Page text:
With effect site targeting, the TCI system manipulates the blood concentrations of the drug to achieve the effect site target concentration as rapidly as possible. When the target concentration is increased by the user, the system calculates the optimum plasma concentration which will produce sufficient gradient to achieve the effect site concentration most rapidly without overshoot of target. After giving a bolus of drug to achieve this calculated higher plasma concentration, the system stops drug delivery temporarily to restart it once the blood and effect site concentration reach target simultaneously. One needs to bear in mind that there are a lot of assumptions while using these TCI systems. PK parameters and models based on population studies may not apply to an individual. The models derived from one set of the population may not apply to a population of different ethnicity as well as body structure. Hence, the measured blood concentrations may be different from those predicted by these models. One needs to evaluate these models in the individual setups to confirm their applicability. In spite of small differences in the Indian propofol PK model (PGI model)[8] with respect to Marsh model,[1] the two have been shown to perform fairly well in both healthy adults for non-cardiac surgery as well as cardiac surgery patients.[9]

The Marsh model for propofol which is most commonly used in clinical practice uses two different values for keo: The slower 0.26/min and faster 1.2/min. The latter has been recommended for use with Marsh model forming the “Modified Marsh Model” which has been implemented in open TCI systems such as Fresenius and Alaris. Slower keo requires a higher blood concentration for achieving a given effect-site target concentration. This also allows using this TCI system to be used in elderly patients where it is better to use faster keo to avoid harmful effects of higher blood concentrations.

Schneider model for Ce-targeted infusion,[10],[11] though not popular (as it incorporates age, height, weight and lean body mass), has advantages of avoiding excessive overshoot or undershoot of blood concentrations around Ce due to smaller volume of distribution (4.27 L for a 70 kg 170 cm height male as compared to around 16 L for Marsh model and around 13.5 L for PGI model [8]) used for initial bolus in spite of slow keo of 0.456/min. When the anaesthesiologist starts using Schneider model after using Marsh model, he should remember to use it in effect site mode and also use higher initial targets as this model gives much less propofol as compared to Marsh model in blood target mode.

Another advantage of using TCI devices is that the anaesthesiologist can track effect site concentration both during onset of anaesthesia (Ce LOC) as well as recovery (Ce REC). Theoretically, the real effect site concentration of propofol should be similar at loss and recovery of consciousness in the same patient. The time to reach this Ce after switching off anaesthetic can be predicted by the TCI device. This can help the anaesthesiologist in planning termination of the anaesthetic drug infusion at right time interval before the expected end of surgery. This can save not only the operating room time but also help in predicting recovery from anaesthesia.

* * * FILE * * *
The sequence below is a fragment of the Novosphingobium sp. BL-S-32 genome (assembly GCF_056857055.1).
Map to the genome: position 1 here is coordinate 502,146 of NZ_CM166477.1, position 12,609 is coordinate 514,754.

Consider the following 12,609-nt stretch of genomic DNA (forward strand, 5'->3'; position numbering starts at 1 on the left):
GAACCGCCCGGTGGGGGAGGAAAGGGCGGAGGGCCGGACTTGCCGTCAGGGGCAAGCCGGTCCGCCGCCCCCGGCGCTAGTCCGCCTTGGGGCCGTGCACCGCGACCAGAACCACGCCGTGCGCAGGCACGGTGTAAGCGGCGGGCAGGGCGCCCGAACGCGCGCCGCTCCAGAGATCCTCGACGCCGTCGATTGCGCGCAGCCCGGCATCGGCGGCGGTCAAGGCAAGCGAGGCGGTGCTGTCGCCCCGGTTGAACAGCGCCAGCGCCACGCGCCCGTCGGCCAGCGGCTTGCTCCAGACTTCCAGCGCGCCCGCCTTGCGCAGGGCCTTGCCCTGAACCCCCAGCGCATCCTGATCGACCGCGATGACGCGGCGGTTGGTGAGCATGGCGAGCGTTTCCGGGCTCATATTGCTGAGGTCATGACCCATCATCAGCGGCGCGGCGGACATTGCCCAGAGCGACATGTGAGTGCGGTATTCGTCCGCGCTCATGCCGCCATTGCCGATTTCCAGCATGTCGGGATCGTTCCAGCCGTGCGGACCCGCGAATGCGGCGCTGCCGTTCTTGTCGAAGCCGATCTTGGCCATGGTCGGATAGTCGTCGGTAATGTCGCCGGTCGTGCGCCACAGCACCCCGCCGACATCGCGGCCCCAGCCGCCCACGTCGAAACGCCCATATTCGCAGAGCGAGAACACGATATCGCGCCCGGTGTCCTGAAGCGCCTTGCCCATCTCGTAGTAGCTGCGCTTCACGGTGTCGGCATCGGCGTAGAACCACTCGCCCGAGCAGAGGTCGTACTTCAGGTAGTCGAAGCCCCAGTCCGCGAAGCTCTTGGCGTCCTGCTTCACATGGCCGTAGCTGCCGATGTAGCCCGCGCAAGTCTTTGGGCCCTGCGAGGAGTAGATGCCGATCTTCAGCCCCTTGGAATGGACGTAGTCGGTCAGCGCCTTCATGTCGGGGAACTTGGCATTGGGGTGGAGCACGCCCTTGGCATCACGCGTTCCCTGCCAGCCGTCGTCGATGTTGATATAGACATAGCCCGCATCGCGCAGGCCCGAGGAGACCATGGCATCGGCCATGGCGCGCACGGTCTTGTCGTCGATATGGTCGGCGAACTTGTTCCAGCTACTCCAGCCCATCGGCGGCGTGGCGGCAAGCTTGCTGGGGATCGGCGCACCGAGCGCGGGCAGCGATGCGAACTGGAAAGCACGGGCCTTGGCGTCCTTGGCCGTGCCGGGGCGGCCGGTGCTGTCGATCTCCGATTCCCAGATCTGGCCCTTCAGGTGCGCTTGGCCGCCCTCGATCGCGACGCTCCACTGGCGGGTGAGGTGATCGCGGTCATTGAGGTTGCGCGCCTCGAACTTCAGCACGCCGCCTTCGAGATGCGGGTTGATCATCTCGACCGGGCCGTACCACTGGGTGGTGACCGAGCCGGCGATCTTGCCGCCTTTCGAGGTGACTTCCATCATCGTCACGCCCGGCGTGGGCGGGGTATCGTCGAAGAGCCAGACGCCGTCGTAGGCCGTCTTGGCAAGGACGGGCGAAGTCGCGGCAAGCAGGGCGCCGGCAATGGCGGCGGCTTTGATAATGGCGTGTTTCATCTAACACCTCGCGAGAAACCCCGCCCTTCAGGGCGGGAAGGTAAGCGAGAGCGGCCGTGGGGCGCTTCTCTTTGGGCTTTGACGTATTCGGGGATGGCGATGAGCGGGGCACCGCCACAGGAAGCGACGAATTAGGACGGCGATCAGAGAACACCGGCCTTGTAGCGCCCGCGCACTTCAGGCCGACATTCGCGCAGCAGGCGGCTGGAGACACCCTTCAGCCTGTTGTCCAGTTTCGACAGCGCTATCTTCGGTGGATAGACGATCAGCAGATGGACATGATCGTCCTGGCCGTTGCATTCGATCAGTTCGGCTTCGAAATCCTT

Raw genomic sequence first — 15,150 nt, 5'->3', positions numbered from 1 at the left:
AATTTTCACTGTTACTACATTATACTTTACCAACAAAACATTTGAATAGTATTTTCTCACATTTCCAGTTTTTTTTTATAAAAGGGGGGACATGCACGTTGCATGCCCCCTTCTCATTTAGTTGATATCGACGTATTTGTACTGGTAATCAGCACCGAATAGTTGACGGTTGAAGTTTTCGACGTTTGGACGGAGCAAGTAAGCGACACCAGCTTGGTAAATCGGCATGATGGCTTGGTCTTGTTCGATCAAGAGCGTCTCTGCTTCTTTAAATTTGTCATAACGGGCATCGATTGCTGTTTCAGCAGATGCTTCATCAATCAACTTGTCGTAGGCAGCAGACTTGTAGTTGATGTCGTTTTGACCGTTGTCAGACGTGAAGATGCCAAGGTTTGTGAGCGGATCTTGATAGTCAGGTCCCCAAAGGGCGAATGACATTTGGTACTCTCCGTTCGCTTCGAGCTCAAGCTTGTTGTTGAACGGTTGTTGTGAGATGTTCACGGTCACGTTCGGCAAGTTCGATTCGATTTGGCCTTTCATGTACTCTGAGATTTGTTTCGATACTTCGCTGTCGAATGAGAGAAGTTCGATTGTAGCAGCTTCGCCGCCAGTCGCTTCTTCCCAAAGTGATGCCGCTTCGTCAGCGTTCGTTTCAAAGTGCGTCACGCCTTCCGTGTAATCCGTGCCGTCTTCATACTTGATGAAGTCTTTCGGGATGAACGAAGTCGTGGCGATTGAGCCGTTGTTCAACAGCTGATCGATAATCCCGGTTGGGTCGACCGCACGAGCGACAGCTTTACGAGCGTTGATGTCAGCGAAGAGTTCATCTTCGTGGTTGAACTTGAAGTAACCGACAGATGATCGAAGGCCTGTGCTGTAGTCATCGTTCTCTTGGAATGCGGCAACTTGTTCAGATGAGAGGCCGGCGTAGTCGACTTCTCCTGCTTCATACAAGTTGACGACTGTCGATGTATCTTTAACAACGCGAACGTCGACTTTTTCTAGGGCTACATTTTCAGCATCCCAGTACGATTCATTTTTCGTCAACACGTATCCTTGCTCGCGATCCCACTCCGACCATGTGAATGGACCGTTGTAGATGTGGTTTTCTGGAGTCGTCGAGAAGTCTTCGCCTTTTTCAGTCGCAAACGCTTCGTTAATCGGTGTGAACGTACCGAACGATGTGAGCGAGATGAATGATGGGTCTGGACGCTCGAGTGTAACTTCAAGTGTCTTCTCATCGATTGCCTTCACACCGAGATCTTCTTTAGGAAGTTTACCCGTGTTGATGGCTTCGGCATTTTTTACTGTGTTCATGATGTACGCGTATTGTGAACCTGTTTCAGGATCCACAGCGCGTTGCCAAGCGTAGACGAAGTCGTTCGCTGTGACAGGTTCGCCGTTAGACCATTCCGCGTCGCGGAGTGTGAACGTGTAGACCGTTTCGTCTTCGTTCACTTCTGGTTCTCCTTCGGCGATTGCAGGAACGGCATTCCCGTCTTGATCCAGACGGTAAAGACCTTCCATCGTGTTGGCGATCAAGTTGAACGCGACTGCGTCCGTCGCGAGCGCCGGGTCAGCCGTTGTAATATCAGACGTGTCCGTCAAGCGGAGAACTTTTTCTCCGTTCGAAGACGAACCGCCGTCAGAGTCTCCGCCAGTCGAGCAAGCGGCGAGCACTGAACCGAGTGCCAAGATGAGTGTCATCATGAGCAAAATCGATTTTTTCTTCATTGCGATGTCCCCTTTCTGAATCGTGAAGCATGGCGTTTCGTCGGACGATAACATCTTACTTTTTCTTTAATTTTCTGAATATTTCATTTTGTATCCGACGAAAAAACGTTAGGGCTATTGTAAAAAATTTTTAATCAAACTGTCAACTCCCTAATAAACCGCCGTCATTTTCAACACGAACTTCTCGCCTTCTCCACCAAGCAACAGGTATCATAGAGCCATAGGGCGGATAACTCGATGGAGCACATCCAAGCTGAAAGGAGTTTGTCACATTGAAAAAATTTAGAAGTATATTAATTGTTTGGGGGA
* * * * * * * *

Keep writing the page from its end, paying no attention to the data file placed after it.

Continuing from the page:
The difference in Ce LOC from Ce REC can be due to difference in PK environment at these two time points. If the concentration of other adjuvant drugs which can interact with the anaesthetic in question are different at these two points the Ce REC may not be same as Ce LOC. Difference in cerebral blood flow or cardiac output at these time points may be another reason for this difference. Further, there are wide variations in the estimated effect-site concentration depending on the selected PK models accounting for another reason for such difference.

The differences in PK or PD in different study populations may also be due to both genetic as well as acquired factors such as general health, nutrition, enzymatic induction or physical exercise (some of which are not very simple to control). These may also be responsible for inherent variation of data within the same study population. Ortolani et al. showed lesser propofol requirements as well as slower recovery in Indian patients as compared to Caucasians, Chinese and Malay in Malaysia.[12]

Although glucuronidation by Uridine 5'-diphospho-glucuronosyltransferase1A9 is the main propofol metabolic pathway, it is also metabolised in liver by cytochrome P450. CYP2B6 and to some extent CYP2C9 contribute to this later hydroxylation, but CYP2B6 is the principal determinant of inter-individual differences in propofol metabolism and may be responsible for even 20-fold inter-individual variation, due to genetic factors.[13] Interracial variability is well described for propofol anaesthesia.[6],[12],[14],[15],[16],[17] Lampotang et al. made race specific propofol model for predicting LOC in different ethnic population based on the PD data of different peer-reviewed articles.[18] While analysing data from different studies they assumed identical PKs in different races based on the findings of Li et al.[19] They found reduced EC50 and EC95 for LOC (1.88 and 2.37 μg/ml respectively as compared to 2.8 and 4.1 μg/ml of Caucasians) from Indian data.[6]

Despite these flaws, TCI with effect site concentration estimating capability may be a useful tool for TIVA in any population/clinical scenario provided the clinicians are mindful of its limitations.

In spite of India having world's second largest population there is very limited Indian PK/PD data of anaesthetic drugs. So far the studies done in India [6] and other countries [12] have shown that Indians are more sensitive to propofol. The package inserts of different propofol formulations from India also claim the same though it needs to be substantiated by evidence from this country. The paper of Vasanth et al. in this issue is a small step in this direction.

Its high time for Indian anaesthesiologists to work on the PK/PD front to generate local data and their own PK models so as to use the drugs more efficiently. Despite these studies being tedious, laboratory and labour intensive with prolonged standardisation time and requiring finances, development of such models/systems are needed to assist the multitasking anaesthesiologist in the operation theatre. The Indian research funding agencies, as well as pharmaceutical industry, should come forward to support such studies, for the evolution of research in the field, which is the need of the hour.

References